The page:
Many of these kings and princes tried to renege on their promise to avoid the ensuing war, but an oath is an oath and it is not possible to break it. The war against Troy became unavoidable.



This myth illustrates many of the dynamics within conflict.  Let me explain:

Zeus’s actions were driven by his fear of the past. Try to think of how many of the mistakes we make, and how many of our conflicts, have their roots in a choice made attempting to avoid fearthat comes from our past experiences? Zeus’s mind-set is focused on the past, not on the present or on the future.

Eris, the goddess of discord is unwelcomed and excluded. As the myth shows, she represents the one who, if excluded from a process, tries to undermine it.  In this case, the consequence of her exclusion, and resulting revenge, was serious – ten years of pain and struggle.  We can reflect on when something like this happens in a family and how the wound can be felt for many subsequent generations.

The theme of responsibility is also relevant here as in every conflict. The three goddesses don’t try to find a solution on their own. Rather they ask Zeus to decide, giving him the responsibility for the decision. This is just as common in our everyday life. Often, we do not take responsibility for resolving disagreements on our own because the task of dealing with, and understanding, our conflicts is difficult and requires personal reflection and forgiveness of ourselves and others. Zeus is also afraid of the possible results provoked by his choice, and here again we find fear, but this time joined with responsibility.  A terrible combination!

Paris initially had the wisdom to want to share the apple. He instinctively knew that picking one goddess could cause trouble. He was forced to judgeand, as before a modern court, the procedure was binding and he could not escape. He decides to use the instrument of a physical examination of the naked goddesses’ bodies and listen to their offers. How do we interpret those offers?  At first glance, they seem to be like an attempt to corrupt however, on a deeper level, it seems to me that their behaviour is very like our own behaviour, as lawyers, in front of the court. We make part of the whole story visible to the judge, by focusing on the positive aspects of our own client’s position using the instruments given to us by the law, and our interpretations of them.

Paris’s decision, and the events preceding it, formed the basis for a horrible conflict during which the gods used human beings as pawns.

Often a judge’s decision can resolve the surface legal conflict however not the deeper relational dispute and so parties find a way of continuing their fights. This is what happens when someone else makes a decision that impacts heavily on the lives of other people without considering the underlying contest and without including the people themselves in the decision-making process. Greek mythology gives us the possibility of understanding conflict more clearly and of creating new ways and methods of dealing with it. These archetypes are a natural part of our human heritage. We still live with them and are attached to them. Our instinctive behaviour is to follow them because they are part of the air we breathe.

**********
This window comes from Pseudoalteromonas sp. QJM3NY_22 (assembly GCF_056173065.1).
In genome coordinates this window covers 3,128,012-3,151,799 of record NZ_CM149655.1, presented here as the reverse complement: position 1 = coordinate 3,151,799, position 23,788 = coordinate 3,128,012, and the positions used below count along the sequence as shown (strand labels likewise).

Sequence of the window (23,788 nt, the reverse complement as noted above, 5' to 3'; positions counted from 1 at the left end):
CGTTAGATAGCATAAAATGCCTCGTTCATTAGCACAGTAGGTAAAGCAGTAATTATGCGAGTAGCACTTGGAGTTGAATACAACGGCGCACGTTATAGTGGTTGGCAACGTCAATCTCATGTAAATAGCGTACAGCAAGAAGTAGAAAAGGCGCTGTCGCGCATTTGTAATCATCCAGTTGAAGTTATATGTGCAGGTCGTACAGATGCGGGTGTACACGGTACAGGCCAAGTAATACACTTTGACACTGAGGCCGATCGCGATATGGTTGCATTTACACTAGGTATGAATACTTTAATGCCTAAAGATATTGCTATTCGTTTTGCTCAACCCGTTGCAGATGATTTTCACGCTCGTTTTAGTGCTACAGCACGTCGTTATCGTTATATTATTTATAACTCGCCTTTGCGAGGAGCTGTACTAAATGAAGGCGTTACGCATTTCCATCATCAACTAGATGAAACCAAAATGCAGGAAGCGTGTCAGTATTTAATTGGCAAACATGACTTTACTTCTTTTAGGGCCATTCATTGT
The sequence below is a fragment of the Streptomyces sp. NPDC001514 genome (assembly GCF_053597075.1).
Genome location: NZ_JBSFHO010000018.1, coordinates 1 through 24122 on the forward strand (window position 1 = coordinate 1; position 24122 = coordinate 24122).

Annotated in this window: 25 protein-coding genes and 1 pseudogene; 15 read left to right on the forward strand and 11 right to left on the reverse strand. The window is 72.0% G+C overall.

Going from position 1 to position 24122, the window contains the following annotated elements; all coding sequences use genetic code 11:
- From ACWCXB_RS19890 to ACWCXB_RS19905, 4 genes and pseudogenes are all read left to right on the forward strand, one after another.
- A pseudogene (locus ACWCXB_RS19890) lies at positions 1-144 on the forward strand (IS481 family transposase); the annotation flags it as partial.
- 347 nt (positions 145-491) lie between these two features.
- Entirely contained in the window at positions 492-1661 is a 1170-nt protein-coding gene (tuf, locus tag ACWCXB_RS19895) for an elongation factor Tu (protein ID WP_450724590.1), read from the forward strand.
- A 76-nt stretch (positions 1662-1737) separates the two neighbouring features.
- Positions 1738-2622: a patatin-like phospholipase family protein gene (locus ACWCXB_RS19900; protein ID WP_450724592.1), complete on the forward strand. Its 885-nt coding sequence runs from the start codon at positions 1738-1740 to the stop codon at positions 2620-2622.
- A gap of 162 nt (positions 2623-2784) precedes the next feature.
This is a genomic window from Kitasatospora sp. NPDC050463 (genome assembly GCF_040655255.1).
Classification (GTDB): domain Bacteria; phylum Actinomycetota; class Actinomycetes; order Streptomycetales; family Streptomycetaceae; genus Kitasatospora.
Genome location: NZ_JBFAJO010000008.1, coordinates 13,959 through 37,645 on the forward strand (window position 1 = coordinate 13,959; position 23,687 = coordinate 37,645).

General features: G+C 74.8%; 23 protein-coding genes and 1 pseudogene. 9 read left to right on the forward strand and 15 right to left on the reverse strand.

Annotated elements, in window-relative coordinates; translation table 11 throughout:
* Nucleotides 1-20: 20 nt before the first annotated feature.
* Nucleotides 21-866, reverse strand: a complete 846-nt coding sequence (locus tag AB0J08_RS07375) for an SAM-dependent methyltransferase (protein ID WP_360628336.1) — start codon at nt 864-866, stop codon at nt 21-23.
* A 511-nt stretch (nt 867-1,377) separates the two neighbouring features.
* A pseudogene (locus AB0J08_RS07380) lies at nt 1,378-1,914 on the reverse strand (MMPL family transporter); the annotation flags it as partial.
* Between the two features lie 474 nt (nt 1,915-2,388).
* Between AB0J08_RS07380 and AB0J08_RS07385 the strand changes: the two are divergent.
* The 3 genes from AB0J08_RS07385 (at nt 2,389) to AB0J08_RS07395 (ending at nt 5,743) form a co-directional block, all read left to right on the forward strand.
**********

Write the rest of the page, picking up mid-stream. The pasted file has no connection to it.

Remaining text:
My vision for our culture is that we radically change our approach to conflict, dispute and disagreement. First, we need to understand why, and where, we are stuck. Then, one way forward is by working with these archetypes and ancient roots to find new guiding points.


MARIA CLAUDIA PEREGO has been a lawyer since 2005. She says: “I always felt uncomfortable with the typical point of view in our profession. Following my feelings I began to study so that I could improve my skills in ADR. I trained as a transformative mediator, at the same time as studying the “mediation through understanding” method. I am a qualified collaborative practice lawyer and I call myself an integrative lawyer. Currently I’m studying to become a facilitator. I love studying dynamics, in particular relationship dynamics within the area of probate and I have created  cutting-edge courses for lawyers that wish to change their point of view. I have also written articles about a new approach within our profession in Italy. My vision for our profession is that we bring more happiness in everybody’s life. If you are interested in more information or courses on this approach, get in touch through mcp@oltrelaleggedelconflitto.it or www.oltrelaleggedelconflitto.it.